While the housing market is looking good for a rebound this year, the market remains flooded with inventory. Houses with bargain basement prices are still slow to sell in some places, and abandoned foreclosures are suffering from self esteem problems and in need of good owners to love them. If you have a bit of capital you are looking to invest, now is the time to take advantage of record low mortgage rates. According to the National Association of Realtors, 19 percent of homes in 2011 were investment homes, up from 17 percent in 2010.
Think about buying an investment property that you can rent out for a few years until the economy brings prices and home values up again. Where, you ask? Try one of these states, where rental markets are booming and the average cost of a home hovers around $150,000.
- Nevada. You have better luck gambling on some rental property than on the roulette wheel in and around Las Vegas. Nevada was one of the states hardest hit by the foreclosure crisis and unemployment in Las Vegas is still over 12 percent. Many people who lost their homes are now renting, and you can get a place for cheap. Rent it to casino workers or entertainers who are still looking to obtain stable financial footing before they buy a place of their own. Search Nevada properties here.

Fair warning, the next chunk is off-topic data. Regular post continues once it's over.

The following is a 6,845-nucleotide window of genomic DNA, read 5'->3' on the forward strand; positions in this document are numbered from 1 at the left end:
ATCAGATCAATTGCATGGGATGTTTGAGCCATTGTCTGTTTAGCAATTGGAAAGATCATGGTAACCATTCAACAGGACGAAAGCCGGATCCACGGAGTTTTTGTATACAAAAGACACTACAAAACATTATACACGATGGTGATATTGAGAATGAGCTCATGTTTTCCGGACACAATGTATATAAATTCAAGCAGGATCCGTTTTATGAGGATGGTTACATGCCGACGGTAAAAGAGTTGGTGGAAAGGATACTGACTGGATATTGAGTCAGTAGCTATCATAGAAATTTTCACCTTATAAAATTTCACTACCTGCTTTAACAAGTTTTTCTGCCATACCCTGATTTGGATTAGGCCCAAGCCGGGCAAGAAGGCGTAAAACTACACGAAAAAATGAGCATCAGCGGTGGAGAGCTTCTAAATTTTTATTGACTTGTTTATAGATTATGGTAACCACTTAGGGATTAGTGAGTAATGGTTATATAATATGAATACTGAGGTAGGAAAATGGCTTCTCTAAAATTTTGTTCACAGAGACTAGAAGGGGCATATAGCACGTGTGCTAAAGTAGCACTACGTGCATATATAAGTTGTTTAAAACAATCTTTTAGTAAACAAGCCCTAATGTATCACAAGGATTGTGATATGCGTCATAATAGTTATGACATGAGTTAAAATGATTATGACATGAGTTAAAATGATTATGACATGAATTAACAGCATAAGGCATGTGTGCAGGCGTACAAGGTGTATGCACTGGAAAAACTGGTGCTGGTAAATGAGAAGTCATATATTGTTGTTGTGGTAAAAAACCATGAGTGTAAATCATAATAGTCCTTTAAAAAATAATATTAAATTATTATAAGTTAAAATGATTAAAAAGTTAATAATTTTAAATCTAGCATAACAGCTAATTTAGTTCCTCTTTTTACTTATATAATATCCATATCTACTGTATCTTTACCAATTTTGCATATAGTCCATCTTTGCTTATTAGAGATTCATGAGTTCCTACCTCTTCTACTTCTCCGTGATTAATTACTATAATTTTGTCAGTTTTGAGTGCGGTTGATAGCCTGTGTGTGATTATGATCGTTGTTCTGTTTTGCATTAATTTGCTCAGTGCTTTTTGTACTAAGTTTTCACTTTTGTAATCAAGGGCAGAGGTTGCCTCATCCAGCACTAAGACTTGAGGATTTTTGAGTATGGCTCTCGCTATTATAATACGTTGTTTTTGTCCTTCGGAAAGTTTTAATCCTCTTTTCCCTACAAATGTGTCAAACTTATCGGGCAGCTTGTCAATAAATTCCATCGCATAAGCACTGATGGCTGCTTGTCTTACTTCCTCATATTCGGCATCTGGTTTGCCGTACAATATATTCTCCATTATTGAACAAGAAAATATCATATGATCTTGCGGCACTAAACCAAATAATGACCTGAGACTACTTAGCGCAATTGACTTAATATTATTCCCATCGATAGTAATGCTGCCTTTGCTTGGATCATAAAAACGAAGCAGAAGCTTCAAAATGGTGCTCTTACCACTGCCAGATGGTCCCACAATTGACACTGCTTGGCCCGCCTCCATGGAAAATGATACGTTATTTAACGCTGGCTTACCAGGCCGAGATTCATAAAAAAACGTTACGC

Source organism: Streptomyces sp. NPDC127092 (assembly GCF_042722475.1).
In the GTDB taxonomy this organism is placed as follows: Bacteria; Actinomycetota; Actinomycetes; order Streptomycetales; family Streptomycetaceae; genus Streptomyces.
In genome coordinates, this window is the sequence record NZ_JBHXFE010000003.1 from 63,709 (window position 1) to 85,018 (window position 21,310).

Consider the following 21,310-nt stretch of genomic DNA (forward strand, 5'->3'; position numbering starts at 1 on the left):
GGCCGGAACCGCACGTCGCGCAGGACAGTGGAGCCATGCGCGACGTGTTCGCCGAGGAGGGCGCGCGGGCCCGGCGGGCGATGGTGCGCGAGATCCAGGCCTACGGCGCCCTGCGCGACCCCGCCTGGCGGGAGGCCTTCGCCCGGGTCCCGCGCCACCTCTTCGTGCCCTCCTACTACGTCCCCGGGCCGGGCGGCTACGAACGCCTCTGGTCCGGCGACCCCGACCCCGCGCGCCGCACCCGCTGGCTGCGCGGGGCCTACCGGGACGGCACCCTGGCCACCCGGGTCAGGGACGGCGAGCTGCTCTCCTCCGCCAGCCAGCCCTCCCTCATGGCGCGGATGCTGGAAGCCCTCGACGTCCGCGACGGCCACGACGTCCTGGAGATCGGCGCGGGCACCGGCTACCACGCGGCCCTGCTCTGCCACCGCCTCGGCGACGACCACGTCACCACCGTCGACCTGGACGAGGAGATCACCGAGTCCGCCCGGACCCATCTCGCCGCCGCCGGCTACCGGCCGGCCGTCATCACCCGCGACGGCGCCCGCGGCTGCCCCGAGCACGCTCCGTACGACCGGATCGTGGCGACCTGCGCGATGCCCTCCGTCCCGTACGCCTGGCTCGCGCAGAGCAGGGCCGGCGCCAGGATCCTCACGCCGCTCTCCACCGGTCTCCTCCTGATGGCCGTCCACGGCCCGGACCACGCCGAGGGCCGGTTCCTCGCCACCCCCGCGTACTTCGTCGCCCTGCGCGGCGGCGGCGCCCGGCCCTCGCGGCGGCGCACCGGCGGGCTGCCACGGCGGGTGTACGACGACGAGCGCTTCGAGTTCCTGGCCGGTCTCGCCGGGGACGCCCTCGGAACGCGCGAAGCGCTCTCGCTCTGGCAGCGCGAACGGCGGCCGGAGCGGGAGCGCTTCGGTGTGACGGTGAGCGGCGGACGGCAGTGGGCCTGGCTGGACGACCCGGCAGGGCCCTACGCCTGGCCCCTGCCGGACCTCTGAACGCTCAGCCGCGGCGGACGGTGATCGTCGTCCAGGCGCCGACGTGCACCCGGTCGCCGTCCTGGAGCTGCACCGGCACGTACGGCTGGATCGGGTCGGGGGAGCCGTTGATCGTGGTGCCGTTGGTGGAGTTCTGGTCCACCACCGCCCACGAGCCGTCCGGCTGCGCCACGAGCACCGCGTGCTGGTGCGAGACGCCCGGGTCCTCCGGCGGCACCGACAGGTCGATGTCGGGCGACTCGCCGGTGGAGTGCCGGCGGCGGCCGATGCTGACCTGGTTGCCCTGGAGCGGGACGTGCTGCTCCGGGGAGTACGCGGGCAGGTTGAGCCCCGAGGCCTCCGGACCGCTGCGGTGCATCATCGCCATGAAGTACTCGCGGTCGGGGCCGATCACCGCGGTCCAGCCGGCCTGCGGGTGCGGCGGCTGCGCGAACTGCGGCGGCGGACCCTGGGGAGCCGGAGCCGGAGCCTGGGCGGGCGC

- Florida. Another state that was overdeveloped during the housing boom is Florida. The Sunshine State has suffered, especially in places such as Orlando, Tampa Bay and Fort Lauderdale/Miami. People are scrambling to rent, and willing to pay an average of $1,000 per month for a home. You also have access to many retirees who are choosing to spend their golden years renting a home instead of buying. There is a diversity of investment properties to choose from. Single family residences, condos and high rise apartments in urban areas are available. Start your search and pick your favorite Florida city.
- Michigan. Did you see the Clint Eastwood Chrysler ad during the Super Bowl? I loved it. It was patriotic, hopeful and it worked…I wanted to go out and buy a minivan. The average price of a home in Detroit, if you can believe it, is under $100,000. The auto industry is rebounding, but home prices are not. If the unemployment rate, high crime and low school performance in Detroit scares you away from buying property, consider a community such as Warren. It’s more suburban, the houses are tidy and the neighborhoods are pretty. Rental prices are also on the rise, so check out available properties in Detroit.